A Study of Islamic and Arab Markets' Role in Revitalizing Urban Spaces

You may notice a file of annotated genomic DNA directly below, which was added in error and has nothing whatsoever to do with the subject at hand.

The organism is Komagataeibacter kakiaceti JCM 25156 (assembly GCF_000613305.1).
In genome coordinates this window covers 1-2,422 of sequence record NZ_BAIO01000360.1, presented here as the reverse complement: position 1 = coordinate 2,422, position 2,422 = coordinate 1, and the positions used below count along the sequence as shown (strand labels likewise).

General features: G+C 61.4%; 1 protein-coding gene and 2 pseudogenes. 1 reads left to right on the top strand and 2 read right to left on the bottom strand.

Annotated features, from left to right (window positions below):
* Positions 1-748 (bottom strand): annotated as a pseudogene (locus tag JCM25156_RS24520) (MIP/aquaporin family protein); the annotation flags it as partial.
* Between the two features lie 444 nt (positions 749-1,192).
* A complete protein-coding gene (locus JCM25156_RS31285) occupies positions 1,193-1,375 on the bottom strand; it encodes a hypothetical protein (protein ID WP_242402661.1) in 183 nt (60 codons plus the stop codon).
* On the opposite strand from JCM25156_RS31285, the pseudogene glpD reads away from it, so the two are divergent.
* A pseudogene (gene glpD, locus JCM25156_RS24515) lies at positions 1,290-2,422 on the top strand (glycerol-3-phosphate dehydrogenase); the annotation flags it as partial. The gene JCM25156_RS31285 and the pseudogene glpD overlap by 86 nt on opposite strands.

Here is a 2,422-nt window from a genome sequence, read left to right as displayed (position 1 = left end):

Market places have occupied a major role in most cities around the world, being a site for more than just economic interactions, but rather a cultivating agent for social and cultural growth. The Arab and Islamic cities have a proud history of market places, most of the times being the main core of the city, with urban development encompassing it, and till the present day market places are in the heart of most communities. The modern city brought with it a devaluing of the traditional market places, making it a tourist attraction as in the case of "khan el Khalil",or leaving it to rust like "bab el louq" market. Those markets while playing a big role historically, modern city planning moved the services and markets into other form, thus becoming less important, abandoned, or even demolished at cases.The issue at hand deals with how the contemporary urban planning affected market places, with emphasis on closed markets (Bab el-louk)which can be said to be the successor of the ancient Bazaar or Wekala.  Bal el-Louk market was once in the heart of Cairo and vital part of its community life, but now the market after more than a 100 years, is in ruins, but hope is not yet all lost, since the market can still be revived and revitalized.To tackle this issue a combination of comparative and field studies must occur. On the one hand, comparative studies with markets in the US or closed markets in European cities such as Paris or Copenhagen would be done to find the necessary elements and goals that would make those markets vital, and the necessary steps to revitalize our own forgotten markets. The other study would have to deal with the current condition of bab el louk market in Cairo, finding out the reason behind its demise, the owners and users feedback on said market, and the opportunities for change.With the results of the studies, general recommendations would be made for the revitalization of the Egyptian marketplaces, using an urban framework that would lead to those markets be available for costumers again and back to playing their major cultural and social rule.